I'd used the XMLstarlet tool a few times before. It does a number of different things, so the documentation is a little intimidating, but for simply interrogating some XML and pulling out particular pieces of information that you're after it can be quite elegant and certainly very powerful. For those unfamiliar with it, this is a gentle but informative introduction and there'll be more on this in part 2 of this blog.

After some initial rooting around with XMLstarlet, nothing was working exactly as expected. I spent a bit of time double and triple checking my work, out of practice at this sort of thing as I was. I made a few fixes, but something else was going on. I realised I'd dropped into proper debugging mode. Wow, it has been a long time! I'd almost forgotten how infuriating but also completely absorbing and addictive this sort of thing can be. I moved closer and was getting some reasonable output of some of the metadata fields, but some of the XPATH queries were returning nothing. Convinced something else was going on (and with hindsight where I should of course had started) - some XML validation was in order. A quick well-formedness check revealed some bad UTF8 characters. My XPATHing was fine, but veraPDF was generating some slightly smelly XML. These bad characters were showing up in the veraPDF output from a couple of sources, mostly the metadata fields of my UKWA PDFs. This hadn't been enough to completely break either my XML viewers or XMLStarlet, but it did corrupt their operation and it did stop me making progress.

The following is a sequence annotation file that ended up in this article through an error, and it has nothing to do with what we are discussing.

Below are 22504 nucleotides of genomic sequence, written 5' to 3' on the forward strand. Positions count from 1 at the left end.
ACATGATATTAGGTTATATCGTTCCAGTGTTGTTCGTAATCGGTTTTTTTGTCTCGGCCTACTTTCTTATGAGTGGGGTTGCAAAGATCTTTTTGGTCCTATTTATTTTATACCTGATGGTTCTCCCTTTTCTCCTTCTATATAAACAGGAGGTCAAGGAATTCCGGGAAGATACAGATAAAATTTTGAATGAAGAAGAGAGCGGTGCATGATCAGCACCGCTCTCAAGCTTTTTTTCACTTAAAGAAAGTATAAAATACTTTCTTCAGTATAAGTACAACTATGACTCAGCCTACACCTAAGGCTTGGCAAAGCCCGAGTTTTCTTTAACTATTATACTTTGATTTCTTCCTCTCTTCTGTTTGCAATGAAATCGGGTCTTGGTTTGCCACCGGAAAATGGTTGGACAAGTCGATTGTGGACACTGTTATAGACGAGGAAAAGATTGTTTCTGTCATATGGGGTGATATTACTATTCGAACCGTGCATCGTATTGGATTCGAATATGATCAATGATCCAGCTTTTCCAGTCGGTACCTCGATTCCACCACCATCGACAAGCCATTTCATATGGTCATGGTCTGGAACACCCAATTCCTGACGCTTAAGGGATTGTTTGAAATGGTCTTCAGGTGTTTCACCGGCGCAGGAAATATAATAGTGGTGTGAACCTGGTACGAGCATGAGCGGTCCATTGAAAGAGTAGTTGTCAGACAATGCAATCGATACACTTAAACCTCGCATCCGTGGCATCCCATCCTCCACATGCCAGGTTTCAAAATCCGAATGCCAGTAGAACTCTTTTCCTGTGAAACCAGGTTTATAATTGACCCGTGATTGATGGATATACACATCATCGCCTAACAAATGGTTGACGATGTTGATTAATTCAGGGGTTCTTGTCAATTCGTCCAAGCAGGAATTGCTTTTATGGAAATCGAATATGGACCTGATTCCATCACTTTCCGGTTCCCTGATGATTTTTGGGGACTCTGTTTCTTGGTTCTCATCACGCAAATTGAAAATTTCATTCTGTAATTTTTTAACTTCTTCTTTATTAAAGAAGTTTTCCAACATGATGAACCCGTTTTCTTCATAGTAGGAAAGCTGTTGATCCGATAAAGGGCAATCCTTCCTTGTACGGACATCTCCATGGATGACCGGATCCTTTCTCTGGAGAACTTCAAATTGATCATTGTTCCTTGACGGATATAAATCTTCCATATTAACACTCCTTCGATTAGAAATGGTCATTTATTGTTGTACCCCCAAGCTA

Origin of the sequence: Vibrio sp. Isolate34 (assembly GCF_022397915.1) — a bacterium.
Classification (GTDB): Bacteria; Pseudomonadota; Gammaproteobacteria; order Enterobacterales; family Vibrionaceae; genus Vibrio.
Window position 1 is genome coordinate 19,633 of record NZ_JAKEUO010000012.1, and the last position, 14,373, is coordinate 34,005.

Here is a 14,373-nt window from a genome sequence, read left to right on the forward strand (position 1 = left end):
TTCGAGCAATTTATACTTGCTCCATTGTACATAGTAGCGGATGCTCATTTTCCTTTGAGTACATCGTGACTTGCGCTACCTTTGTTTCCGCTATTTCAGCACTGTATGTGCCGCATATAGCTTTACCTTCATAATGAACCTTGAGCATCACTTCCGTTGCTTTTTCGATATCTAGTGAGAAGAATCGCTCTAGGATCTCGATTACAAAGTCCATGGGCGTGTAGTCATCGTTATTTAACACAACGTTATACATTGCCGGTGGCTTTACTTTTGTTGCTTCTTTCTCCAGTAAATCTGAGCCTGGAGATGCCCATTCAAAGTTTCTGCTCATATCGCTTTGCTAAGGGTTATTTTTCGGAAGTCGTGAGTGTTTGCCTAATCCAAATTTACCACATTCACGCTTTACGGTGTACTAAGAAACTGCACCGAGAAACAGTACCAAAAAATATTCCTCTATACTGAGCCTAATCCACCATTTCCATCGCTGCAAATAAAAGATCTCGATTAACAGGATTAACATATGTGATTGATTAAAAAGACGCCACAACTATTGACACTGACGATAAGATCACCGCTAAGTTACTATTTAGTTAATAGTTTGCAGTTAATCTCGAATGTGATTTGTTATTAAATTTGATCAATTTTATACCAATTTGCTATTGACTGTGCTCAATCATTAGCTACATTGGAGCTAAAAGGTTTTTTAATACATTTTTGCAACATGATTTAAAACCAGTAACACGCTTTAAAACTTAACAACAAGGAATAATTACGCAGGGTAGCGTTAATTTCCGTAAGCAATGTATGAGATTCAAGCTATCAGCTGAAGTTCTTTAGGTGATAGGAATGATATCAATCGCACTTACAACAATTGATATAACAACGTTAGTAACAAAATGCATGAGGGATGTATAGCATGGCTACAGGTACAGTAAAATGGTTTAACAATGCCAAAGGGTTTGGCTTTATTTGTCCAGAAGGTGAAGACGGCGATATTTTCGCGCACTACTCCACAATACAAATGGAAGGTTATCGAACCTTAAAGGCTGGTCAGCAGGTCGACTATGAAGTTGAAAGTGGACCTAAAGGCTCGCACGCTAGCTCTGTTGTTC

XML output from veraPDF, showing the results for one particular PDF/A

Again I posted a Github issue. A further complication was that some of the XML output was a little messy with namespaces left, right, and centre and some quirky structuring of a few of the tags I was after. With all these issues combined, it required an XPATH query from hell, and it *still* didn't work correctly.

In the thick of this work I surfaced from a marathon session at 1 in the morning. Aside from working on face to face events, the longest day’s work I've done since, well, since I was programming for (some kind of) a living. At this point it was clear that I was still a bit of a geek, but more importantly I had not entirely lost my geek skills(TM).

Challenge 4: (you hope) the dev team is your friend